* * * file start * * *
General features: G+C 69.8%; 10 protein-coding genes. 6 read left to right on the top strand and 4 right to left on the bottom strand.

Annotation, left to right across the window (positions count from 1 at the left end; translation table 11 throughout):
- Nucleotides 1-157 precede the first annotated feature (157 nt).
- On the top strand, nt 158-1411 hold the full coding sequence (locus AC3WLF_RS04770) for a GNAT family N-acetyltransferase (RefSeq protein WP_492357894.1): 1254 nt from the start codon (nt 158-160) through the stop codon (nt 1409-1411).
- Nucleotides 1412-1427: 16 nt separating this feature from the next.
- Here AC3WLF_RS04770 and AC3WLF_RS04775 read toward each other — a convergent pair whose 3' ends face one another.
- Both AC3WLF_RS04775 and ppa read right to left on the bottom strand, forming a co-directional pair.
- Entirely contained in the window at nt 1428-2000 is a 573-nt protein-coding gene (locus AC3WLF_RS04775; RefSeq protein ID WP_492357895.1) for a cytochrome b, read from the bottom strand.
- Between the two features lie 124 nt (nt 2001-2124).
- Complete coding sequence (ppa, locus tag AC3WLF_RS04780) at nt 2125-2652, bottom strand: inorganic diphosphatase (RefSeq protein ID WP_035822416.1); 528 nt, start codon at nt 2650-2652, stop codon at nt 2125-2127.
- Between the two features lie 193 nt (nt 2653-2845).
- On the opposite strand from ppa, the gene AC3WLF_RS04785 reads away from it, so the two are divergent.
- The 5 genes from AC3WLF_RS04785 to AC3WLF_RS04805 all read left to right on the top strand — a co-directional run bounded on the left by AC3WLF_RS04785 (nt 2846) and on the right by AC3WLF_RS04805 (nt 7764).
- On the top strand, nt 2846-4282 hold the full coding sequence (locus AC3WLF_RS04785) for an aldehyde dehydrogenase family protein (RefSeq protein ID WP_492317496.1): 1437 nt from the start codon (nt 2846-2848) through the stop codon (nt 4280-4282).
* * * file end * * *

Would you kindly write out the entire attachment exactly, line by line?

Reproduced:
General features: G+C 69.8%; 10 protein-coding genes. 6 read left to right on the top strand and 4 right to left on the bottom strand.

Annotation, left to right across the window (positions count from 1 at the left end; translation table 11 throughout):
- Nucleotides 1-157 precede the first annotated feature (157 nt).
- On the top strand, nt 158-1411 hold the full coding sequence (locus AC3WLF_RS04770) for a GNAT family N-acetyltransferase (RefSeq protein WP_492357894.1): 1254 nt from the start codon (nt 158-160) through the stop codon (nt 1409-1411).
- Nucleotides 1412-1427: 16 nt separating this feature from the next.
- Here AC3WLF_RS04770 and AC3WLF_RS04775 read toward each other — a convergent pair whose 3' ends face one another.
- Both AC3WLF_RS04775 and ppa read right to left on the bottom strand, forming a co-directional pair.
- Entirely contained in the window at nt 1428-2000 is a 573-nt protein-coding gene (locus AC3WLF_RS04775; RefSeq protein ID WP_492357895.1) for a cytochrome b, read from the bottom strand.
- Between the two features lie 124 nt (nt 2001-2124).
- Complete coding sequence (ppa, locus tag AC3WLF_RS04780) at nt 2125-2652, bottom strand: inorganic diphosphatase (RefSeq protein ID WP_035822416.1); 528 nt, start codon at nt 2650-2652, stop codon at nt 2125-2127.
- Between the two features lie 193 nt (nt 2653-2845).
- On the opposite strand from ppa, the gene AC3WLF_RS04785 reads away from it, so the two are divergent.
- The 5 genes from AC3WLF_RS04785 to AC3WLF_RS04805 all read left to right on the top strand — a co-directional run bounded on the left by AC3WLF_RS04785 (nt 2846) and on the right by AC3WLF_RS04805 (nt 7764).
- On the top strand, nt 2846-4282 hold the full coding sequence (locus AC3WLF_RS04785) for an aldehyde dehydrogenase family protein (RefSeq protein ID WP_492317496.1): 1437 nt from the start codon (nt 2846-2848) through the stop codon (nt 4280-4282).